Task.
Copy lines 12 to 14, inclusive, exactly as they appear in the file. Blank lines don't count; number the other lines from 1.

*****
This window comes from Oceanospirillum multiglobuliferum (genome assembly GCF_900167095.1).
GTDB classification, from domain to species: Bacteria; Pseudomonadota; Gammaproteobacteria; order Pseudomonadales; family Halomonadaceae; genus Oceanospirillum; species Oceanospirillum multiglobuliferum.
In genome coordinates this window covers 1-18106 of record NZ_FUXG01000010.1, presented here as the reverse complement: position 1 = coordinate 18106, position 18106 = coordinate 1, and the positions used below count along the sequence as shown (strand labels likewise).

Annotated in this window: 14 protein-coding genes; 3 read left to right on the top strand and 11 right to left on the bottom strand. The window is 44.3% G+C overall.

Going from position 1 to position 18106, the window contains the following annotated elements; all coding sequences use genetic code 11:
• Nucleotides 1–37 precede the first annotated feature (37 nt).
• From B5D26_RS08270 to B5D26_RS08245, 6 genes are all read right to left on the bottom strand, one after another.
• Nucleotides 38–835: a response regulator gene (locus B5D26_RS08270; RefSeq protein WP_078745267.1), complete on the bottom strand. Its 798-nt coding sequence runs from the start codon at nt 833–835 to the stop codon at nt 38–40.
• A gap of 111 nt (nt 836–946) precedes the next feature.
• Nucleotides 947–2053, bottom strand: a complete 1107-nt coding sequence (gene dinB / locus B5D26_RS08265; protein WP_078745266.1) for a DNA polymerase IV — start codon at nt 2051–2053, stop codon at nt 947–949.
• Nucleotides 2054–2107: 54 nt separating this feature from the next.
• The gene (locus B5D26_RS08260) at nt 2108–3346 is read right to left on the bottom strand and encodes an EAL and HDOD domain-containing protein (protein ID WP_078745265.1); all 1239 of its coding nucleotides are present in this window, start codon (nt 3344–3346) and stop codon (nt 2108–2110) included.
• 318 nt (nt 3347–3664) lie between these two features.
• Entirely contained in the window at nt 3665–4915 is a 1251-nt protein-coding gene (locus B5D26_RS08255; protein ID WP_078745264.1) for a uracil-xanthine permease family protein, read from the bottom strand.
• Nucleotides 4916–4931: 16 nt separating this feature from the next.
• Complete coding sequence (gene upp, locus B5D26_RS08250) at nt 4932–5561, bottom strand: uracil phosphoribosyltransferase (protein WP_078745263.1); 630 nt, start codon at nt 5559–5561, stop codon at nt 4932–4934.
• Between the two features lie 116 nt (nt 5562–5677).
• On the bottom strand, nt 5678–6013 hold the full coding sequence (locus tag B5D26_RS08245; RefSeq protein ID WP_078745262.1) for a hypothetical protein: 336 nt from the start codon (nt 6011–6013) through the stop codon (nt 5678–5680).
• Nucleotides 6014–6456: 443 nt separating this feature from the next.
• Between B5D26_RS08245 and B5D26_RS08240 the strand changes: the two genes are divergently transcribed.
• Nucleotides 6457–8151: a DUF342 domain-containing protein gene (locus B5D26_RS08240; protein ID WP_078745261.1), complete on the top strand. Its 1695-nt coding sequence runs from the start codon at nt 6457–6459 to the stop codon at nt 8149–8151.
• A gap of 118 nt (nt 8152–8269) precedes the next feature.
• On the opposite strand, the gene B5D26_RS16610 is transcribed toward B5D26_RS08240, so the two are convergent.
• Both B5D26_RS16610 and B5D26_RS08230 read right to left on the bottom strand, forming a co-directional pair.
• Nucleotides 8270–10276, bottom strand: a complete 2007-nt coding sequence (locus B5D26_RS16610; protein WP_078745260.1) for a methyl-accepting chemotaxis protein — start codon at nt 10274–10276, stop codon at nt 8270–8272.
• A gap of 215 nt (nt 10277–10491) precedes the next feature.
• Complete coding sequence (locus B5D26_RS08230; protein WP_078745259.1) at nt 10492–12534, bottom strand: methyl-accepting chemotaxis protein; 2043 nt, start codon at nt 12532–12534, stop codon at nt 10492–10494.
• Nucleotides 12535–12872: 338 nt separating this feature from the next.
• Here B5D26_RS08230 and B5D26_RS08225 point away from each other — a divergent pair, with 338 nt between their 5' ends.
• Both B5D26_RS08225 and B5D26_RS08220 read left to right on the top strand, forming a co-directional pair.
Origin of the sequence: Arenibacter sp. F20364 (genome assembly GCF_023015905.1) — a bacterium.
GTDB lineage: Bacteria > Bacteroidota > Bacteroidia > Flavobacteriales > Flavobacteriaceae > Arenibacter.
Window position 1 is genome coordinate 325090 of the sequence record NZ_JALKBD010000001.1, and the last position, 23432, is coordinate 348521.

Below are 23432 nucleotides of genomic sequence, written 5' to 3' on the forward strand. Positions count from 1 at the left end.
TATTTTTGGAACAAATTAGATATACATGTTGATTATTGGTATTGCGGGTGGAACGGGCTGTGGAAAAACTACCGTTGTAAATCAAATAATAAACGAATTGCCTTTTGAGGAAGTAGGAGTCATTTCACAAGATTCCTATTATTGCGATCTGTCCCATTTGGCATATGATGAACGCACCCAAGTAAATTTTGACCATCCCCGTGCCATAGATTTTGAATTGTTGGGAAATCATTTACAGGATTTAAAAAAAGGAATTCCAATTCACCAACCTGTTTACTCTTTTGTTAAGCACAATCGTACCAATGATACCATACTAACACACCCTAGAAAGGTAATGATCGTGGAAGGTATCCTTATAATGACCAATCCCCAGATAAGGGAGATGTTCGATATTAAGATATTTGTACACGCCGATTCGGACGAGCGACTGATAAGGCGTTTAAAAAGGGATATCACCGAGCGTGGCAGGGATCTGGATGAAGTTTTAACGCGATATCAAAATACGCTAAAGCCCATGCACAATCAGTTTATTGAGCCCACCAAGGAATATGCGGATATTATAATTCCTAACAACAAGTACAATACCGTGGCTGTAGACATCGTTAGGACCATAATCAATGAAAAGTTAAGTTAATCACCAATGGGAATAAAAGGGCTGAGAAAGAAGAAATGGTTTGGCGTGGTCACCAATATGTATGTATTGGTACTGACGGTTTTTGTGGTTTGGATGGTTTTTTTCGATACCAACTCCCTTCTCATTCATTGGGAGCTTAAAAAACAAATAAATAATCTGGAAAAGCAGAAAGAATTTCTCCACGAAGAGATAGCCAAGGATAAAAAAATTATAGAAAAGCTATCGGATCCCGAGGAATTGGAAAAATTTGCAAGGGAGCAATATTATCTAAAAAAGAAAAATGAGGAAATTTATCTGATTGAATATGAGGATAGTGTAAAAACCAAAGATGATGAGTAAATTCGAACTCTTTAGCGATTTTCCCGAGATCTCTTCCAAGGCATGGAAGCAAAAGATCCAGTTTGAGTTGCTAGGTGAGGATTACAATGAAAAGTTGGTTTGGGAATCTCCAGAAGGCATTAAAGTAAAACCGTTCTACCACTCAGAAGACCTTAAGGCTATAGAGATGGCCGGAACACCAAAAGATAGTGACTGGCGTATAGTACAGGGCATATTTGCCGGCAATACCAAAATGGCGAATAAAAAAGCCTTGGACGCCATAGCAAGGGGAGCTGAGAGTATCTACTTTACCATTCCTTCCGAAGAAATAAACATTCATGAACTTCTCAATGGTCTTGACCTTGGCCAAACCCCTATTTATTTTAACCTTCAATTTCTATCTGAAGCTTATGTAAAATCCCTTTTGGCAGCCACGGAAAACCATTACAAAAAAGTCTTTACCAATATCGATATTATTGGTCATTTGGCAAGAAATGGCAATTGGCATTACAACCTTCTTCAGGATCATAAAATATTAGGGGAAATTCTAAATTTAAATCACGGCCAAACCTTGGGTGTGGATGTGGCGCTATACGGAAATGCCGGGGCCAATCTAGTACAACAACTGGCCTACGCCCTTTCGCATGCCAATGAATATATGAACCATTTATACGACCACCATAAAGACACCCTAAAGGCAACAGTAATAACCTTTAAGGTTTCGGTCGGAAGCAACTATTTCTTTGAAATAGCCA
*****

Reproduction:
• The gene (locus B5D26_RS08260) at nt 2108–3346 is read right to left on the bottom strand and encodes an EAL and HDOD domain-containing protein (protein ID WP_078745265.1); all 1239 of its coding nucleotides are present in this window, start codon (nt 3344–3346) and stop codon (nt 2108–2110) included.
• 318 nt (nt 3347–3664) lie between these two features.
• Entirely contained in the window at nt 3665–4915 is a 1251-nt protein-coding gene (locus B5D26_RS08255; protein ID WP_078745264.1) for a uracil-xanthine permease family protein, read from the bottom strand.